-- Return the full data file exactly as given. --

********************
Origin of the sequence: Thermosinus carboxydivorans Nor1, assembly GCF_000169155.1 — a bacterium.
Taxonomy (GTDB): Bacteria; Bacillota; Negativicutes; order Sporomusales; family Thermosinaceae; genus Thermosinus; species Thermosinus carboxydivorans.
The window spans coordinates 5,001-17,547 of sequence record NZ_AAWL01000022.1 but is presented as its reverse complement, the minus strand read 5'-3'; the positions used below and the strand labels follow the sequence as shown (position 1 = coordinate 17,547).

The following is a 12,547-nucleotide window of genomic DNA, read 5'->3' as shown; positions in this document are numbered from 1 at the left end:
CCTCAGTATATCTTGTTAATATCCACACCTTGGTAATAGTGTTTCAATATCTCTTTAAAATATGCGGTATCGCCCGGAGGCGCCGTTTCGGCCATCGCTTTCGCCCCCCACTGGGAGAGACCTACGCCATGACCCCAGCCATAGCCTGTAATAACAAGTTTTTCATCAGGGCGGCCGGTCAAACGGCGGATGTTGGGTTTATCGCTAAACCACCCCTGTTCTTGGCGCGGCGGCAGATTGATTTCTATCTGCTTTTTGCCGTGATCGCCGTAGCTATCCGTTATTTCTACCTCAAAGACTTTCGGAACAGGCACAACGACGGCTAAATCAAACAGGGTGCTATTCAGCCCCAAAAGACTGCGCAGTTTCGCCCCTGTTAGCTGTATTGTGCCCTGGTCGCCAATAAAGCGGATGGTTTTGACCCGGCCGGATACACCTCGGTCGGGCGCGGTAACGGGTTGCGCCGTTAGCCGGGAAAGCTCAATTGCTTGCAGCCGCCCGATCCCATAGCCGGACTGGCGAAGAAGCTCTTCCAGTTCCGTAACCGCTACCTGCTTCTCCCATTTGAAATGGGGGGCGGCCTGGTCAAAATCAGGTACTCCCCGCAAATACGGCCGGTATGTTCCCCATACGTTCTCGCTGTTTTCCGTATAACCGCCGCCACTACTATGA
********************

Origin of the sequence: Thermosinus carboxydivorans Nor1, assembly GCF_000169155.1 — a bacterium.
Taxonomy (GTDB): Bacteria; Bacillota; Negativicutes; order Sporomusales; family Thermosinaceae; genus Thermosinus; species Thermosinus carboxydivorans.
The window spans coordinates 5,001-17,547 of sequence record NZ_AAWL01000022.1 but is presented as its reverse complement, the minus strand read 5'-3'; the positions used below and the strand labels follow the sequence as shown (position 1 = coordinate 17,547).

The following is a 12,547-nucleotide window of genomic DNA, read 5'->3' as shown; positions in this document are numbered from 1 at the left end:
CCTCAGTATATCTTGTTAATATCCACACCTTGGTAATAGTGTTTCAATATCTCTTTAAAATATGCGGTATCGCCCGGAGGCGCCGTTTCGGCCATCGCTTTCGCCCCCCACTGGGAGAGACCTACGCCATGACCCCAGCCATAGCCTGTAATAACAAGTTTTTCATCAGGGCGGCCGGTCAAACGGCGGATGTTGGGTTTATCGCTAAACCACCCCTGTTCTTGGCGCGGCGGCAGATTGATTTCTATCTGCTTTTTGCCGTGATCGCCGTAGCTATCCGTTATTTCTACCTCAAAGACTTTCGGAACAGGCACAACGACGGCTAAATCAAACAGGGTGCTATTCAGCCCCAAAAGACTGCGCAGTTTCGCCCCTGTTAGCTGTATTGTGCCCTGGTCGCCAATAAAGCGGATGGTTTTGACCCGGCCGGATACACCTCGGTCGGGCGCGGTAACGGGTTGCGCCGTTAGCCGGGAAAGCTCAATTGCTTGCAGCCGCCCGATCCCATAGCCGGACTGGCGAAGAAGCTCTTCCAGTTCCGTAACCGCTACCTGCTTCTCCCATTTGAAATGGGGGGCGGCCTGGTCAAAATCAGGTACTCCCCGCAAATACGGCCGGTATGTTCCCCATACGTTCTCGCTGTTTTCCGTATAACCGCCGCCACTACTATGA